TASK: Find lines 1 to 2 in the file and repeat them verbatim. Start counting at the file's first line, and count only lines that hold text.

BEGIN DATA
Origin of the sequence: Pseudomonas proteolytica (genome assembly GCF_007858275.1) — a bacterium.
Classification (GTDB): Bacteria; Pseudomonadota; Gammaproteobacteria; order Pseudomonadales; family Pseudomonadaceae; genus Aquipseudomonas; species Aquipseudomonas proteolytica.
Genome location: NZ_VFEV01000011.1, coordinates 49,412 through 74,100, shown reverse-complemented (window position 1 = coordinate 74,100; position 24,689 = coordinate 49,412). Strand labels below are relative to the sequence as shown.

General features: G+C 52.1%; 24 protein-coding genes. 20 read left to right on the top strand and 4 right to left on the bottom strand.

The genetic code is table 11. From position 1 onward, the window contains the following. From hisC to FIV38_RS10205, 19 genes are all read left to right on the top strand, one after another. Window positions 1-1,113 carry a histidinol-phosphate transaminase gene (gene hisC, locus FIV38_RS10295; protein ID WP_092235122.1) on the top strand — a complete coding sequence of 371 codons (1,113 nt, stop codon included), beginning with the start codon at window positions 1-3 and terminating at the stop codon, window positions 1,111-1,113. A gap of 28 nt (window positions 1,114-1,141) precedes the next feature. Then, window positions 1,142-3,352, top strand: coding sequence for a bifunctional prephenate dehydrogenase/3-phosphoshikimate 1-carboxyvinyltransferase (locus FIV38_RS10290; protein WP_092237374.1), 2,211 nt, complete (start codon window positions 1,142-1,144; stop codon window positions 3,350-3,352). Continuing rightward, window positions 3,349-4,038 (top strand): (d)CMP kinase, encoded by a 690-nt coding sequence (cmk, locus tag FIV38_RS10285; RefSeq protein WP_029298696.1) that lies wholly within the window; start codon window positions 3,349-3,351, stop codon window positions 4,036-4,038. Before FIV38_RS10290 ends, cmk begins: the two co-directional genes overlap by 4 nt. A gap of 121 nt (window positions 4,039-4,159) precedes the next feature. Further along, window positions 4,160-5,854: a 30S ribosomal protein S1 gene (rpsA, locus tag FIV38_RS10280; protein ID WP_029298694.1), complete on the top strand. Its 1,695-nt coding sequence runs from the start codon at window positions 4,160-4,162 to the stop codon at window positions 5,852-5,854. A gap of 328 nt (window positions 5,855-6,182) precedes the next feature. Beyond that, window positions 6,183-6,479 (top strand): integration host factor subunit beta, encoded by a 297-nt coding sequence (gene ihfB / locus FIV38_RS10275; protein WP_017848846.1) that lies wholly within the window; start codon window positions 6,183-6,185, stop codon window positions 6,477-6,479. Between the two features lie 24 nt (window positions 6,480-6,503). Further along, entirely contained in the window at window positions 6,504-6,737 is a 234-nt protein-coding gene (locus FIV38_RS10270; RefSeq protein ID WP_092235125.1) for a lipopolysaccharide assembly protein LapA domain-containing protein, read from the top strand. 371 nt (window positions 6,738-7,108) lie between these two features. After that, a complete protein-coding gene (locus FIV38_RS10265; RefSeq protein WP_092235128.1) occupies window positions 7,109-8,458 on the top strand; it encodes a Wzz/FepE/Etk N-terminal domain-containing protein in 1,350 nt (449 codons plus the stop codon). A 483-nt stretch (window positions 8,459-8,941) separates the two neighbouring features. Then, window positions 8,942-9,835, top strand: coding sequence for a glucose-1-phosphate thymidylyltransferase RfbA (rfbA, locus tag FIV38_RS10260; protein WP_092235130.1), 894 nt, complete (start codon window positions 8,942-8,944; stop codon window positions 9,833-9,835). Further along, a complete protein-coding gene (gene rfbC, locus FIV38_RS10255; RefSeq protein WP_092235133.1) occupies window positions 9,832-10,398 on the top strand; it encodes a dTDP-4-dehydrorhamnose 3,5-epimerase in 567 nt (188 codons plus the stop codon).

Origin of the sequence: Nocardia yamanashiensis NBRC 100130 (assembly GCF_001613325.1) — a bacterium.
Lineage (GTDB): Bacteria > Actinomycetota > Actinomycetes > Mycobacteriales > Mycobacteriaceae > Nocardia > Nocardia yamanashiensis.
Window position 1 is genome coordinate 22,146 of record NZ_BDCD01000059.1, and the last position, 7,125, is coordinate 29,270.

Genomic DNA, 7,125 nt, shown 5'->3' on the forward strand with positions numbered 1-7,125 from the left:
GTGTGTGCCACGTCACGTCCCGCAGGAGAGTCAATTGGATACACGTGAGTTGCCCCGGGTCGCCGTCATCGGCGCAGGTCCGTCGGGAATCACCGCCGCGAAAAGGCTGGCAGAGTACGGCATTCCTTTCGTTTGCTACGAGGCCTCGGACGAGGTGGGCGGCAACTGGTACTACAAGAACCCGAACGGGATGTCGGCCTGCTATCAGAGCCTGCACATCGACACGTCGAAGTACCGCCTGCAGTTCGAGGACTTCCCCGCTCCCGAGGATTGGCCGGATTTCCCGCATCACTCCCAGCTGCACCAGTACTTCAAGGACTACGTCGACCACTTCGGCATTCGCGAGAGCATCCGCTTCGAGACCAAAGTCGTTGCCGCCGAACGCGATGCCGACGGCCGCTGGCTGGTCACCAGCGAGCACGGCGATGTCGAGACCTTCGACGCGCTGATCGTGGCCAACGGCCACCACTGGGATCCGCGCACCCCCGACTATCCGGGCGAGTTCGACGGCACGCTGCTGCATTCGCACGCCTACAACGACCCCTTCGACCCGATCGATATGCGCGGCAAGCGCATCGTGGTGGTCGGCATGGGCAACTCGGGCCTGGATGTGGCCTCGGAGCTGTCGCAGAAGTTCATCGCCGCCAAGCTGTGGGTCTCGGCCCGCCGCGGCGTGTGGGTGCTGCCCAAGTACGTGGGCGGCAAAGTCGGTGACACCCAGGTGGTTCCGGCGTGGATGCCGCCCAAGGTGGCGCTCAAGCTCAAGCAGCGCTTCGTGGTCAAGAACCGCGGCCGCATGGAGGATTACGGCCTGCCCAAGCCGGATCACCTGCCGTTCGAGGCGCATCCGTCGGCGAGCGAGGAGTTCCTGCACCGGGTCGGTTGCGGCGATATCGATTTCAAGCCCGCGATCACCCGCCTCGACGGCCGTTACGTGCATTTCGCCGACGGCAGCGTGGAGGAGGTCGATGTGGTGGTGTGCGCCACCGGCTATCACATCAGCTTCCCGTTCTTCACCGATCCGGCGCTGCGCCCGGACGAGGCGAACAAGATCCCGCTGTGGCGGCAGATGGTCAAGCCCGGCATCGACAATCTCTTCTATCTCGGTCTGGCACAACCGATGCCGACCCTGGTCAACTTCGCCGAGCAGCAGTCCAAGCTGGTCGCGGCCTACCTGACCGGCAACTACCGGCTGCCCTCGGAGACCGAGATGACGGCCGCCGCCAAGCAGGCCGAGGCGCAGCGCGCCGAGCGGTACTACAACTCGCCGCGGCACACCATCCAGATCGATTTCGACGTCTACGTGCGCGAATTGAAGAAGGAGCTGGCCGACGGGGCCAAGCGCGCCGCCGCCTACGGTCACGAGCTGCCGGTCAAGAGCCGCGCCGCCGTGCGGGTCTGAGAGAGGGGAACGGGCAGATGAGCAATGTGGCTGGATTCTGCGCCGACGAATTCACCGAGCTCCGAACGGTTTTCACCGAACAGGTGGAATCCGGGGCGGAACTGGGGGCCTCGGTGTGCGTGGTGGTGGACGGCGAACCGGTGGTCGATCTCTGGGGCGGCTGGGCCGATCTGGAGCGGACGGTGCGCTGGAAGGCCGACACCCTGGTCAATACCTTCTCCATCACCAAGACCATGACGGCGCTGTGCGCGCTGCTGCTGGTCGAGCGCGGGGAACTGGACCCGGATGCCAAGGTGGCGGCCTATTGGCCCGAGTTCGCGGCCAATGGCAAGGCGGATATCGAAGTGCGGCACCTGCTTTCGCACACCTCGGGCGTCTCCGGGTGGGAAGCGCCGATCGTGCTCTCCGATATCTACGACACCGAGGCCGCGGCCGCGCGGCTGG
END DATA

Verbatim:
Origin of the sequence: Pseudomonas proteolytica (genome assembly GCF_007858275.1) — a bacterium.
Classification (GTDB): Bacteria; Pseudomonadota; Gammaproteobacteria; order Pseudomonadales; family Pseudomonadaceae; genus Aquipseudomonas; species Aquipseudomonas proteolytica.